Over 1,500 samples were collected at multiple time points from several body sites of the infants and their mothers during the first month of life. The research team harnessed recent advances in DNA sequencing and big data analytics to characterize, for the first time, the microbial communities found in the infants delivered vaginally and by C-section. Analysis of these results determined that C-section infants exposed to their maternal vaginal fluids had a microbiome enriched in bacteria commonly found in vaginally delivered babies, such as Lactobacillus and Bacteroides. These bacteria, nearly absent in C-section children that were not swabbed, have been linked to a proper development of the immune system, and could provide an explanation for the lowered disease risks associated with vaginal delivery.

“This study has allowed us to demonstrate the feasibility of bacterial restoration in a small cohort, but we do not know yet whether this procedure alone is sufficient to restore the health benefits associated with vaginal delivery”, said Dr. Clemente. “Studies that target children at risk for immune disorders, such as allergies, will be required to determine how microbial restoration affects health outcomes”.

This work was partially supported by a grant from the Crohn’s and Colitis Foundation of America and the SUCCESS grant to Dr. Clemente. Support was also provided by the C&D Research Fund, and National Institutes of Health grant R01 DK090989. Computing was supported by the Department of Scientific Computing at the Icahn School of Medicine. Computational analytics was supported by the Icahn Institute for Genomics and Multiscale Biology at the Icahn School of Medicine.

About the Mount Sinai Health System
The Mount Sinai Health System is an integrated health system committed to providing distinguished care, conducting transformative research, and advancing biomedical education. Structured around seven hospital campuses and a single medical school, the Health System has an extensive ambulatory network and a range of inpatient and outpatient services — from community-based facilities to tertiary and quaternary care.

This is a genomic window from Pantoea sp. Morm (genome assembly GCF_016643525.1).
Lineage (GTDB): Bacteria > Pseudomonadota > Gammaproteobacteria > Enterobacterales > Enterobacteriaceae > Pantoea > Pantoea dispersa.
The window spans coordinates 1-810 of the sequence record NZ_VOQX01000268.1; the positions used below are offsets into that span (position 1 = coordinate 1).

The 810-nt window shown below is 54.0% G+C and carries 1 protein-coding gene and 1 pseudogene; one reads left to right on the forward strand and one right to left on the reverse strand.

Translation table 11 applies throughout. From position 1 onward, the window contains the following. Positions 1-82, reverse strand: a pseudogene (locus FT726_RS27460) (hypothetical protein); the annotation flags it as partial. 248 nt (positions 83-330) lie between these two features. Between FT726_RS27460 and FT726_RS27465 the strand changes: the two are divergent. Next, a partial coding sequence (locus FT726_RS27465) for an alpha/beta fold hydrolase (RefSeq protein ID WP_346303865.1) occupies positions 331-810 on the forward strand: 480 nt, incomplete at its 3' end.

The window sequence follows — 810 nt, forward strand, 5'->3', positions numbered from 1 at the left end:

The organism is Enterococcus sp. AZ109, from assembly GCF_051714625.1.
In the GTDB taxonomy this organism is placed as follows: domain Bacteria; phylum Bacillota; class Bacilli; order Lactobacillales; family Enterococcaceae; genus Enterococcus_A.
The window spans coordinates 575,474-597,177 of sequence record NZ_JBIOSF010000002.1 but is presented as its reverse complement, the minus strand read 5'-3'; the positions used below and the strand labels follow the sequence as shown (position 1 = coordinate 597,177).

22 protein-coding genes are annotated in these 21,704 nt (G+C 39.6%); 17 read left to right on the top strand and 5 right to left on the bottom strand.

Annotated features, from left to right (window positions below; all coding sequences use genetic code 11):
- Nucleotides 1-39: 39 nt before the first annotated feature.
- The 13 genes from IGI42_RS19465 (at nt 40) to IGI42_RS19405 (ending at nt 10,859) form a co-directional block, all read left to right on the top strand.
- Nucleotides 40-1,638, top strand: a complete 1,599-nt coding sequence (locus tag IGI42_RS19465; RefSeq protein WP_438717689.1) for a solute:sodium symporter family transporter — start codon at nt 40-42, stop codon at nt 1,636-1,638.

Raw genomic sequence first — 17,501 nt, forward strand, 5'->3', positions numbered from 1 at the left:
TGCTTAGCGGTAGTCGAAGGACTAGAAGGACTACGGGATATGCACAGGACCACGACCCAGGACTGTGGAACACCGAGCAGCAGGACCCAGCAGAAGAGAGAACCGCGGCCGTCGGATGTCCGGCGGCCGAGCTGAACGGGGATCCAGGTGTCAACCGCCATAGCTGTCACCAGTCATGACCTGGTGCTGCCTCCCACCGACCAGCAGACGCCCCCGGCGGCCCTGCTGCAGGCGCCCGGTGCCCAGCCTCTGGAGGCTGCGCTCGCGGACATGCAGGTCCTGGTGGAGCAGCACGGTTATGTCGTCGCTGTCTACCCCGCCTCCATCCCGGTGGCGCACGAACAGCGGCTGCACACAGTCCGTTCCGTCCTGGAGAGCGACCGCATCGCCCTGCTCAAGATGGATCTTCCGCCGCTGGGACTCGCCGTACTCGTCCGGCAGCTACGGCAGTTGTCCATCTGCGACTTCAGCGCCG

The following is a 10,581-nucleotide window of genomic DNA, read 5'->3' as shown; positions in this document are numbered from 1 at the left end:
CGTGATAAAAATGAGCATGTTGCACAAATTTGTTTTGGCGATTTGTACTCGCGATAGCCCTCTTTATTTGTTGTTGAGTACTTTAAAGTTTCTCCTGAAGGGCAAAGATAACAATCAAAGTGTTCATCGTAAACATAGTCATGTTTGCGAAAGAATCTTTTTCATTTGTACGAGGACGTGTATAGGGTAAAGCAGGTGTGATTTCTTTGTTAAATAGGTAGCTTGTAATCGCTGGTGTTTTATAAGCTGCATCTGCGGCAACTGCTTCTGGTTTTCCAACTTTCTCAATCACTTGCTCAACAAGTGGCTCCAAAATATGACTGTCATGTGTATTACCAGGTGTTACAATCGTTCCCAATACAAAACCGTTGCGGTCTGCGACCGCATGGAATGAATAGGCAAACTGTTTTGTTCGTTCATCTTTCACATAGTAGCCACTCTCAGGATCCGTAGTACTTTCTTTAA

The System includes approximately 6,100 primary and specialty care physicians; 12 minority-owned free-standing ambulatory surgery centers; more than 140 ambulatory practices throughout the five boroughs of New York City, Westchester, Long Island, and Florida; and 31 affiliated community health centers. Physicians are affiliated with the renowned Icahn School of Medicine at Mount Sinai, which is ranked among the highest in the nation in National Institutes of Health funding per investigator. The Mount Sinai Hospital is ranked as one of the nation’s top 10 hospitals in Geriatrics, Cardiology/Heart Surgery, and Gastroenterology, and is in the top 25 in five other specialties in the 2015-2016 “Best Hospitals” issue of U.S. News & World Report. Mount Sinai’s Kravis Children’s Hospital also is ranked in seven out of ten pediatric specialties by U.S. News & World Report. The New York Eye and Ear Infirmary of Mount Sinai is ranked 11th nationally for Ophthalmology, while Mount Sinai Beth Israel is ranked regionally.

For more information, visit http://www.mountsinaihealth.org/ or find Mount Sinai on Facebook, Twitter and YouTube.

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Glenn Farrell
Mount Sinai Health System